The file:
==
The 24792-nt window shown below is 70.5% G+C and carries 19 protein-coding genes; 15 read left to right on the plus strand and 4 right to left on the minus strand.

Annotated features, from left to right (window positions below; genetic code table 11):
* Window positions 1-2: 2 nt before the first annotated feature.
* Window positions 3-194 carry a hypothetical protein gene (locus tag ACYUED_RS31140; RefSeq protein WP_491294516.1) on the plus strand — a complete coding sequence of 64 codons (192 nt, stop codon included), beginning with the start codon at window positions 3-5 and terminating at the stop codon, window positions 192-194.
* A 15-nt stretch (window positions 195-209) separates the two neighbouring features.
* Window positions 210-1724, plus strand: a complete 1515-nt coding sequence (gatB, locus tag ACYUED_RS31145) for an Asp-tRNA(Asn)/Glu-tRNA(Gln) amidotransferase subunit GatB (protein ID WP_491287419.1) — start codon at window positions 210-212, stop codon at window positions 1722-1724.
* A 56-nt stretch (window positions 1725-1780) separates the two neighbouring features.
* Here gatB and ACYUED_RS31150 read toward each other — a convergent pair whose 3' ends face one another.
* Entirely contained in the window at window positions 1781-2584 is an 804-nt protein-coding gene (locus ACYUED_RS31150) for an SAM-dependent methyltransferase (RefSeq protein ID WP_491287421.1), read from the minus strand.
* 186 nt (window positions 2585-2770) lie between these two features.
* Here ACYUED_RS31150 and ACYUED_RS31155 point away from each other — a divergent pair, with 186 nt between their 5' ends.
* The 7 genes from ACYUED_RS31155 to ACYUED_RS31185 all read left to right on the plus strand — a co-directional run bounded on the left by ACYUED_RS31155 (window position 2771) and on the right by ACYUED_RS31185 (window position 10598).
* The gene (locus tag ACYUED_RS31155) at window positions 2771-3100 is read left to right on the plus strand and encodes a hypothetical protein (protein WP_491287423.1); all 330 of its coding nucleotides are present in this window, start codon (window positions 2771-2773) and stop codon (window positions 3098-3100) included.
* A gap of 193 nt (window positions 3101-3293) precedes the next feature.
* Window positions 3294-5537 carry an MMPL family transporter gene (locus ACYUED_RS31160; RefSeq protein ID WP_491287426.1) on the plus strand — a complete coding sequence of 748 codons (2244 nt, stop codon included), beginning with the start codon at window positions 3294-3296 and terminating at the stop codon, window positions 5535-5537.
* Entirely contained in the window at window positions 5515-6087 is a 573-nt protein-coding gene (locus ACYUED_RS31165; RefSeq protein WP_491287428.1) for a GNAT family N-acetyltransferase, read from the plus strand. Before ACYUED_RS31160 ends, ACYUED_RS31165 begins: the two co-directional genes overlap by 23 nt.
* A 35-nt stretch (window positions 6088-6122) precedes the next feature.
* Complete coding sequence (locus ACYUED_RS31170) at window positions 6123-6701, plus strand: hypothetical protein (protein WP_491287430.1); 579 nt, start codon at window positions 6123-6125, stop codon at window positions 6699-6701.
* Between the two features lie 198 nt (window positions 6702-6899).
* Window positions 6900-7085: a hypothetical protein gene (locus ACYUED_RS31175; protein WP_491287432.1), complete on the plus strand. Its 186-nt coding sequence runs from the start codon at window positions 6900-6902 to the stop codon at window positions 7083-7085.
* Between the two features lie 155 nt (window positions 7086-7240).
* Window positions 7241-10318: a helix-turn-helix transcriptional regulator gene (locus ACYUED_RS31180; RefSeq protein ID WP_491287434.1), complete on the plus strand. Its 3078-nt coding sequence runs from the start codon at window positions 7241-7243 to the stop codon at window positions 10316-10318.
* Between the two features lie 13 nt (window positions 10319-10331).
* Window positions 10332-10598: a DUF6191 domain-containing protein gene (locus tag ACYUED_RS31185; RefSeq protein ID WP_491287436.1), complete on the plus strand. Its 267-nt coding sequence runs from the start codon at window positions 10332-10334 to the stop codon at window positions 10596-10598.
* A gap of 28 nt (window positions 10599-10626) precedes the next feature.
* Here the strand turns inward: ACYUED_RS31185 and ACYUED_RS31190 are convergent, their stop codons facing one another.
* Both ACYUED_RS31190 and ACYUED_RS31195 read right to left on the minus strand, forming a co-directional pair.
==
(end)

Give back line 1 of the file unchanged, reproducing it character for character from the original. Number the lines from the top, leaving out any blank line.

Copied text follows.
The 24792-nt window shown below is 70.5% G+C and carries 19 protein-coding genes; 15 read left to right on the plus strand and 4 right to left on the minus strand.